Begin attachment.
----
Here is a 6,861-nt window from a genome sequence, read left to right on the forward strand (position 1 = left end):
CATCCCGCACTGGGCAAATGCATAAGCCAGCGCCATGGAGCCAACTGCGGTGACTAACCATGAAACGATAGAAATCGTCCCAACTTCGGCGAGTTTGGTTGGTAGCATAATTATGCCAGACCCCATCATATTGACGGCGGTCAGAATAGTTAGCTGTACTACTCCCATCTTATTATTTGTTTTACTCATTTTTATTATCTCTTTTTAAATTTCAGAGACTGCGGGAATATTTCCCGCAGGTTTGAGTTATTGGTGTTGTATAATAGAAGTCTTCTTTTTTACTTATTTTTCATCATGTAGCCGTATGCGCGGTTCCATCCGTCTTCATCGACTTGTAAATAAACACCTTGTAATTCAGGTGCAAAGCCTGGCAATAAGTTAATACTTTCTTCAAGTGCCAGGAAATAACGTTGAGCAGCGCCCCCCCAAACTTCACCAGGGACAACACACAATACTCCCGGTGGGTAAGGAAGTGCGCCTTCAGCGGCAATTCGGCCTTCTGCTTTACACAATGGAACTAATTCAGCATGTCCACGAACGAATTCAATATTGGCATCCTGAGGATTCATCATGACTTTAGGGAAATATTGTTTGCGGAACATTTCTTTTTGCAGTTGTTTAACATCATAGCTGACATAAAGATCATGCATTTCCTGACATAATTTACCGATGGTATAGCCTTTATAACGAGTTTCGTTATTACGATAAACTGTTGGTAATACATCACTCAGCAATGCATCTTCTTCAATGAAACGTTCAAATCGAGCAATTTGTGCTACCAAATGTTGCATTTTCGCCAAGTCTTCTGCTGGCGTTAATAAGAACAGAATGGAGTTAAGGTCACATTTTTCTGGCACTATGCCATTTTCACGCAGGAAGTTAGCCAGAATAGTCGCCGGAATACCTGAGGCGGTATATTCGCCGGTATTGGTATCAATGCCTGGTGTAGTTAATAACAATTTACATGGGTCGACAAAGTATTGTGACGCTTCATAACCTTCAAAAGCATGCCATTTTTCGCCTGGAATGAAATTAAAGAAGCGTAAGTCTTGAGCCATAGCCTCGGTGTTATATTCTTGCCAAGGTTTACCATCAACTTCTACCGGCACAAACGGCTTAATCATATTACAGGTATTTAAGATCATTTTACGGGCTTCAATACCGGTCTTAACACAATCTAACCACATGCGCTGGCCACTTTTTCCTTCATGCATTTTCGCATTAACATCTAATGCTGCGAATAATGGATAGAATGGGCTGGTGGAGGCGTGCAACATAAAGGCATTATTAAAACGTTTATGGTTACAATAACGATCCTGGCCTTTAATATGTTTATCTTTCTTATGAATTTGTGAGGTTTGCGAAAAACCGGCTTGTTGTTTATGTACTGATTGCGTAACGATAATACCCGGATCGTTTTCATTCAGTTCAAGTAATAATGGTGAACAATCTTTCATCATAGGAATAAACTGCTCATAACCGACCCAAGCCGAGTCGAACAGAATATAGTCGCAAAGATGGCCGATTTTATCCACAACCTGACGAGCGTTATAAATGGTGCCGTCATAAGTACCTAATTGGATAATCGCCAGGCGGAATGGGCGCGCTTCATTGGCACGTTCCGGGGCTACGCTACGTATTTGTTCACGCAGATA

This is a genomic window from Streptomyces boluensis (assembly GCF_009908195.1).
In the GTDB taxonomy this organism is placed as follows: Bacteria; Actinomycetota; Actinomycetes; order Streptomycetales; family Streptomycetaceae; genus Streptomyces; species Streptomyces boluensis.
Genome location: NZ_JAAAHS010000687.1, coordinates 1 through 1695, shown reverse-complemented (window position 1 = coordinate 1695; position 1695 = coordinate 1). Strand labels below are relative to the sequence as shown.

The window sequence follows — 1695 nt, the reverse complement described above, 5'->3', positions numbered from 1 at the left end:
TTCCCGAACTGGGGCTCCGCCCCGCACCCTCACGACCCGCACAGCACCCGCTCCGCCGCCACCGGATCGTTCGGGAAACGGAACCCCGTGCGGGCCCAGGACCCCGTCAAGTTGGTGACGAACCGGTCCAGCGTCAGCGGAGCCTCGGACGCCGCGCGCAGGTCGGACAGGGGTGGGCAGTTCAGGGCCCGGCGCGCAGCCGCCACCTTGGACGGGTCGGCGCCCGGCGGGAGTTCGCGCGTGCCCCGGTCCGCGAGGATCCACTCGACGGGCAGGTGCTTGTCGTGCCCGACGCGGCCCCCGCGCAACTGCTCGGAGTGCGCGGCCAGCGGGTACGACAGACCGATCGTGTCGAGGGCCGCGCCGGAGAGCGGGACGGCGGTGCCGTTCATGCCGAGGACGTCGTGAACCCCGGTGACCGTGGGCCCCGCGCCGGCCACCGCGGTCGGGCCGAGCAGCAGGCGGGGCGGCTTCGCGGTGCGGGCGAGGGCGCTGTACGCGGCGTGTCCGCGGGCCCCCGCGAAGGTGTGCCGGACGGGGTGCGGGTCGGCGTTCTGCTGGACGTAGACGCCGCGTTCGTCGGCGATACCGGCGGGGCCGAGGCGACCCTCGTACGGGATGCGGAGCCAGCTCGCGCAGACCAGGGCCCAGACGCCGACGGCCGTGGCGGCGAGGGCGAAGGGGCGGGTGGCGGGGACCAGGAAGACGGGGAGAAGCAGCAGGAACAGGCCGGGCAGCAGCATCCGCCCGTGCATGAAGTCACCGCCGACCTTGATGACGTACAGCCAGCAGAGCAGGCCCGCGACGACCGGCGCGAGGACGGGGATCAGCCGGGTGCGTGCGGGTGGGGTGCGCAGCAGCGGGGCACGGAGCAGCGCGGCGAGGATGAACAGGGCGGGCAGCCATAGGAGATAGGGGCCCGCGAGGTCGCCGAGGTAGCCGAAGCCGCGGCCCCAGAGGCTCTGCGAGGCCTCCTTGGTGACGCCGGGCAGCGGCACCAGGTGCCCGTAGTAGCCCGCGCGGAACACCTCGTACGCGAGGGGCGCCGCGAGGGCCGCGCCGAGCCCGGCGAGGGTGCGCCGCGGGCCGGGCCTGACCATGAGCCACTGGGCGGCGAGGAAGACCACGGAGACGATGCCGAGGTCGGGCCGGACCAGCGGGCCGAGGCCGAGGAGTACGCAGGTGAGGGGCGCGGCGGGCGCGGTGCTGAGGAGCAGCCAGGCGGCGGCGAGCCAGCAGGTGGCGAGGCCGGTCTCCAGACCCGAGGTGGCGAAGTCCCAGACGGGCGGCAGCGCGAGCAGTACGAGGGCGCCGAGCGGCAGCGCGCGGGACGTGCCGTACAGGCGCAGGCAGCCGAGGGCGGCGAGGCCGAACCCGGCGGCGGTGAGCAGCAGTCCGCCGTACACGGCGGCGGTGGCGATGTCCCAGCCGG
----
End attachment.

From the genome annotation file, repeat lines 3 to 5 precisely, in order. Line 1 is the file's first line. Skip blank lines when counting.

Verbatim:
This is a genomic window from Streptomyces boluensis (assembly GCF_009908195.1).
In the GTDB taxonomy this organism is placed as follows: Bacteria; Actinomycetota; Actinomycetes; order Streptomycetales; family Streptomycetaceae; genus Streptomyces; species Streptomyces boluensis.
Genome location: NZ_JAAAHS010000687.1, coordinates 1 through 1695, shown reverse-complemented (window position 1 = coordinate 1695; position 1695 = coordinate 1). Strand labels below are relative to the sequence as shown.